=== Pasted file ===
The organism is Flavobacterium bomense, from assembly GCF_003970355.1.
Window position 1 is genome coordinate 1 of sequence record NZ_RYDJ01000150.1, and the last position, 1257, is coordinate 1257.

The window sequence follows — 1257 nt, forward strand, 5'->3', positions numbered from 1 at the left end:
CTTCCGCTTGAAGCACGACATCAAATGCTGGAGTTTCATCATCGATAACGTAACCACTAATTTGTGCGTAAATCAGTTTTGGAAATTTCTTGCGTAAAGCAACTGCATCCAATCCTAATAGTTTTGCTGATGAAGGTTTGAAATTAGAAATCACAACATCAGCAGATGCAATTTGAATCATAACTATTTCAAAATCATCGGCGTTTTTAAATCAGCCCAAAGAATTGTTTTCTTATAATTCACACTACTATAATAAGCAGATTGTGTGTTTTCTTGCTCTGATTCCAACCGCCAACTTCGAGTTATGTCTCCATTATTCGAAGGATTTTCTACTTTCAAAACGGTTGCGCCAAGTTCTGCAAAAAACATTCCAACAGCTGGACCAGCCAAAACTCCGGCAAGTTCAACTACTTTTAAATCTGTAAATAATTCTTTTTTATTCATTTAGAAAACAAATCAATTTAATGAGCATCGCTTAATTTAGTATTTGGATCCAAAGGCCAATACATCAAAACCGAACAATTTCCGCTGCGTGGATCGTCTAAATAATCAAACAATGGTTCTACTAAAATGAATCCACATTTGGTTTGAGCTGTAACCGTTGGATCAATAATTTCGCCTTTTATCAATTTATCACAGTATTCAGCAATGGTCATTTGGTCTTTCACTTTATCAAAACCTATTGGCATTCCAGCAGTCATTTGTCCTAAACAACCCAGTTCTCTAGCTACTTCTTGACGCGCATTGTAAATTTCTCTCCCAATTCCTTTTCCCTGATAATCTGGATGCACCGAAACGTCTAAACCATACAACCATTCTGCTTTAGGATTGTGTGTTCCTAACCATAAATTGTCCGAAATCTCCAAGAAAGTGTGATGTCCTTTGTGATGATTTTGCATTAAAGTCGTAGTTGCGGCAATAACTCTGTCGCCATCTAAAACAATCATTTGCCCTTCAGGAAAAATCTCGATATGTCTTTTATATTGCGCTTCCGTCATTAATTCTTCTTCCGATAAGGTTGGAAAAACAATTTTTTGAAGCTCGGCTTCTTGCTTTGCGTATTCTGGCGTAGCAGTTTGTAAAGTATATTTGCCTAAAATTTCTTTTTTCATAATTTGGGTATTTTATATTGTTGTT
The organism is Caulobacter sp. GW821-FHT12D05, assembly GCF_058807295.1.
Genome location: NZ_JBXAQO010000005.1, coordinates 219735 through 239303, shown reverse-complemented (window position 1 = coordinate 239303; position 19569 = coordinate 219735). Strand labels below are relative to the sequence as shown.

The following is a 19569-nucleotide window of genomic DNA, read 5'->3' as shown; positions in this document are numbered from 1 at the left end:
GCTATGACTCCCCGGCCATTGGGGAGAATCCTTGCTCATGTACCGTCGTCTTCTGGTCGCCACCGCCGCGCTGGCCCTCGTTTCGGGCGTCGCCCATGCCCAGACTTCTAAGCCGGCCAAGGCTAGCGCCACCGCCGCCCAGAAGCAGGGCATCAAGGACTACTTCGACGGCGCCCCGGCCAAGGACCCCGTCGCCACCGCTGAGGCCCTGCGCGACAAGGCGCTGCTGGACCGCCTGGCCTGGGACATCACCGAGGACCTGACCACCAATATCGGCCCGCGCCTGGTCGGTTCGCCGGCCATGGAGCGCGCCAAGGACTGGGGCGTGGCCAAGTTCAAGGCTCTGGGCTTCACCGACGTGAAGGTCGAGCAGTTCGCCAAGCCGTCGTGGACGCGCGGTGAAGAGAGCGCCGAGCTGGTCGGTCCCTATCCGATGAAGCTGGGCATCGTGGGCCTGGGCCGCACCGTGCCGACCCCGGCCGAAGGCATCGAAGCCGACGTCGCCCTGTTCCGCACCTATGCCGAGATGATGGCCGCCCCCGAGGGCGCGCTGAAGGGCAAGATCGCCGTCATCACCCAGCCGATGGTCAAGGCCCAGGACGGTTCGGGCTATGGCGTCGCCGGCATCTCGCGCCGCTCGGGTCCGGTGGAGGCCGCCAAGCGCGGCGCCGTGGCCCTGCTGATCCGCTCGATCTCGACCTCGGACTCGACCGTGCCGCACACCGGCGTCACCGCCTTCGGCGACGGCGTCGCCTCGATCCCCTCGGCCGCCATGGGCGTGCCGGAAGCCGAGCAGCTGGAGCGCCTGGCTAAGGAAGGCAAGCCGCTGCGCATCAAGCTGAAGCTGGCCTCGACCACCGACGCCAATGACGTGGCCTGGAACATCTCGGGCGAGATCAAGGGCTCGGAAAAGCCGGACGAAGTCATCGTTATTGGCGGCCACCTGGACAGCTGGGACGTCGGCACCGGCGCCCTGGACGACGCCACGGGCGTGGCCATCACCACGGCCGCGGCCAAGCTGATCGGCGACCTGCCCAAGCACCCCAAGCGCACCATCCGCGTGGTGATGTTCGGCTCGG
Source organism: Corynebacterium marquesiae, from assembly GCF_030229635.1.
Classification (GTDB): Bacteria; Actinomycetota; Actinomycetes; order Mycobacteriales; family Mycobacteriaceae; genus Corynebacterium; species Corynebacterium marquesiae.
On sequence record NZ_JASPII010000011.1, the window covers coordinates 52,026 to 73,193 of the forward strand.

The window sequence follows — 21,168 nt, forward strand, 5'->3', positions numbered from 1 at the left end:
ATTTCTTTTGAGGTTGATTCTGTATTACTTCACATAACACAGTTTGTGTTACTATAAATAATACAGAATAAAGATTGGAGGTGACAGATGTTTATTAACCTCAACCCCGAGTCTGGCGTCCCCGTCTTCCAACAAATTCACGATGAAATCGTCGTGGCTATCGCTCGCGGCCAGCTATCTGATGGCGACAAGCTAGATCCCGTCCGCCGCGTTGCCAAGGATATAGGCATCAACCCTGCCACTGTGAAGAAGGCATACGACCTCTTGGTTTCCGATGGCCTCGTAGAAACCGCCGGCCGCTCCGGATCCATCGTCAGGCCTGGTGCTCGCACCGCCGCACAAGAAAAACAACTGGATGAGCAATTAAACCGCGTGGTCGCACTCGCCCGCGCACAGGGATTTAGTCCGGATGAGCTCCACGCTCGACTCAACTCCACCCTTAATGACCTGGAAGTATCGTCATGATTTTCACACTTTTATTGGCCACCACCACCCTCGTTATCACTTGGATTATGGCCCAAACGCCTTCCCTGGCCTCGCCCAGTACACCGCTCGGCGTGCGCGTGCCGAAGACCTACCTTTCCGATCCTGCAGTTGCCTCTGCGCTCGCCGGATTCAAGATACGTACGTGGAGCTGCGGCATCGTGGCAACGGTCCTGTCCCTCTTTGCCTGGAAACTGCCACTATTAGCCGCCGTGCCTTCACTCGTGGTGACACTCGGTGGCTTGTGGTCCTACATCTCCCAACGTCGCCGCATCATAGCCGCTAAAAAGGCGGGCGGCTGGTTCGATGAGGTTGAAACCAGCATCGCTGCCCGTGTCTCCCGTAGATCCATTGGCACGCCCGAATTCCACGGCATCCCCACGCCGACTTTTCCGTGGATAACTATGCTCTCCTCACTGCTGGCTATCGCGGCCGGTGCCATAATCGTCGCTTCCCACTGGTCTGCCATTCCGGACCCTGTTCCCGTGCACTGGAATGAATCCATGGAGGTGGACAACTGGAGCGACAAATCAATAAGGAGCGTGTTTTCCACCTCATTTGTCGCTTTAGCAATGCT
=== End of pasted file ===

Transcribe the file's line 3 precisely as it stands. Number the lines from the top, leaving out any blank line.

The window sequence follows — 1257 nt, forward strand, 5'->3', positions numbered from 1 at the left end: